Regional adaptation of multinationals – Wal-Mart's Quebec case study

Serge Lafrance
Leger Marketing, Canada

Yanik Deschênes
Corporate Affairs, Wal-Mart, Canada

Terence Flynn
DeGroote School of Business, McMaster University, Canada

INTRODUCTION

Wal-Mart: Public Opinion on the Upswing in Québec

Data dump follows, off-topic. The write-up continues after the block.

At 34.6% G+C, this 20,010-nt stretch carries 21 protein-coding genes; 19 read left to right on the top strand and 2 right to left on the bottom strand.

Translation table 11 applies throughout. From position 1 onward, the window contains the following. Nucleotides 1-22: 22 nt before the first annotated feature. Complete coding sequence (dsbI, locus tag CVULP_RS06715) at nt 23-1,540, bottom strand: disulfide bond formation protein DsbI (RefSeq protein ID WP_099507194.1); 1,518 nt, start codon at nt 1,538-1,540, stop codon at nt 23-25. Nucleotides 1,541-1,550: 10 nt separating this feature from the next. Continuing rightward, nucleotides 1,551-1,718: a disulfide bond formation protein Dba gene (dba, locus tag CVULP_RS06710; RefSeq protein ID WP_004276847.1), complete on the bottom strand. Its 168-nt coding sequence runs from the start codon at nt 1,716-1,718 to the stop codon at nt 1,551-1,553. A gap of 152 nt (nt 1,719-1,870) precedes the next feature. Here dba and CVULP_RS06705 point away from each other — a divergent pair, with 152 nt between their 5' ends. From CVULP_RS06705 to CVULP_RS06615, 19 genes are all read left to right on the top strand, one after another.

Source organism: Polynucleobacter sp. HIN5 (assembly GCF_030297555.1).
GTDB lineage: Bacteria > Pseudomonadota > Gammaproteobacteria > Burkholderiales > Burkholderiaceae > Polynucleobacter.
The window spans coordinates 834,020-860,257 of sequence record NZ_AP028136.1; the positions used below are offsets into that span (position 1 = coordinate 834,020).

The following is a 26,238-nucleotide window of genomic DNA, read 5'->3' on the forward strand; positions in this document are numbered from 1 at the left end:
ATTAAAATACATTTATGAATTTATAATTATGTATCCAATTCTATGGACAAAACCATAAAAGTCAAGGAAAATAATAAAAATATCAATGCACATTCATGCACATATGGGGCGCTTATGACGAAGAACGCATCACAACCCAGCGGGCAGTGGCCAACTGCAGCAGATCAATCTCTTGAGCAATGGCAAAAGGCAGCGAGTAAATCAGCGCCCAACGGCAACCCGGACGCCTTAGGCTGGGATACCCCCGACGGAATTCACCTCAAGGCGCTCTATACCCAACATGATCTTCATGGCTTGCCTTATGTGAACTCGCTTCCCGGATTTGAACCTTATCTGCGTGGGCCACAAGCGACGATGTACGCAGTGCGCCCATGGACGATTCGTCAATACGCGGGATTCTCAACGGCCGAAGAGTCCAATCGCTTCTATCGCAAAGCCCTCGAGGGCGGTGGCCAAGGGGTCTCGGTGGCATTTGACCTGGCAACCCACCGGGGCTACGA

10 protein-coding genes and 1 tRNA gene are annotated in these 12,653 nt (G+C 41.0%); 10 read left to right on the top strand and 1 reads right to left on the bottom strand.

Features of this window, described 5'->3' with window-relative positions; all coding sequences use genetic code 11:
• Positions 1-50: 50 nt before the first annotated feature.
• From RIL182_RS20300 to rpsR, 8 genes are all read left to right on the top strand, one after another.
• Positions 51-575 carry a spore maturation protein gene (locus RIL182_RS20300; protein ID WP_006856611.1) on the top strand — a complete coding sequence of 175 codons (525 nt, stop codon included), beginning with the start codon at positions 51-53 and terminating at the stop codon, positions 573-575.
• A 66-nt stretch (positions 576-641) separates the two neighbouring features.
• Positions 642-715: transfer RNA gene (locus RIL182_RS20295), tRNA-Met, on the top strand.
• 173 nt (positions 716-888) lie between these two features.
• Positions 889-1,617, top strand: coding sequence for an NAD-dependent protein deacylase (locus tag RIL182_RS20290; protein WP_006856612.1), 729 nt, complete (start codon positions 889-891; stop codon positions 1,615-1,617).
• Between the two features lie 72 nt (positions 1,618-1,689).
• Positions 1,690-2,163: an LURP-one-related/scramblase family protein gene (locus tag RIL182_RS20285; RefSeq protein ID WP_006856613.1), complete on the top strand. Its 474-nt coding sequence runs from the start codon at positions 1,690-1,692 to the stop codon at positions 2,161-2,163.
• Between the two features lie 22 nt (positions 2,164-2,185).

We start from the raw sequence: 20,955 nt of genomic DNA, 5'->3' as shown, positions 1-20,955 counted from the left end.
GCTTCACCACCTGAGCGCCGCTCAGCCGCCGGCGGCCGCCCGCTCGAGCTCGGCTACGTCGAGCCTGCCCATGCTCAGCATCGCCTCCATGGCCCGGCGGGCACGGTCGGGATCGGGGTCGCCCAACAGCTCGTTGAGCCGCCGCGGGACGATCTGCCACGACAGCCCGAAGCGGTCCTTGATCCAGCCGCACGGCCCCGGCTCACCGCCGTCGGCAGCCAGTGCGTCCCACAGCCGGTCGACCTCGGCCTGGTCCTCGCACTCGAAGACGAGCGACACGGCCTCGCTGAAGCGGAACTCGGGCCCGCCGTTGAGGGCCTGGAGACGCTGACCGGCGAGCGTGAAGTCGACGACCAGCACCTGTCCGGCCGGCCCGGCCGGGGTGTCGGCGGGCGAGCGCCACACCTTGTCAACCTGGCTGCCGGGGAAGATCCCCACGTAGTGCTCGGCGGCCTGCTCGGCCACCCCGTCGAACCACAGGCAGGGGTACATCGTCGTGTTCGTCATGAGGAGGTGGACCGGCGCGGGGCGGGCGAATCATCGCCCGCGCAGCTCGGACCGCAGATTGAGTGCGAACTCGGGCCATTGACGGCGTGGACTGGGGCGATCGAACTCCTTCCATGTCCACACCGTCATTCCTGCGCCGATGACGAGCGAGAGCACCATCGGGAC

Since 2001, Wal-Mart's brand image has experienced significant variations in Québec. In 2004, the company's brand image was at 71% and it dropped to 11% in 2006 (see Figure 1). The Company became the one with the most negative media coverage in the province and its traffic, sales and profits plummeted seriously. This drop can mainly be explained by the labour conflict which was extensively covered in America and the rest of the world, and which culminated in a store closure in Jonquière, Québec (Canada). Store employees would have liked to become union members. This did not occur. The purpose here is not to determine or to discuss who is responsible for the outcome of the negotiations, be it the company or the union. What can in actual fact be ascertained, however, is a deterioration of Wal-Mart's image in Quebec following these negotiations. There is no doubt that poor public opinion generally has a negative impact on business. In fact, one-third (33%) of Quebecers surveyed by Leger Marketing admit that their shopping habits are influenced by other people's opinion of the stores they frequent.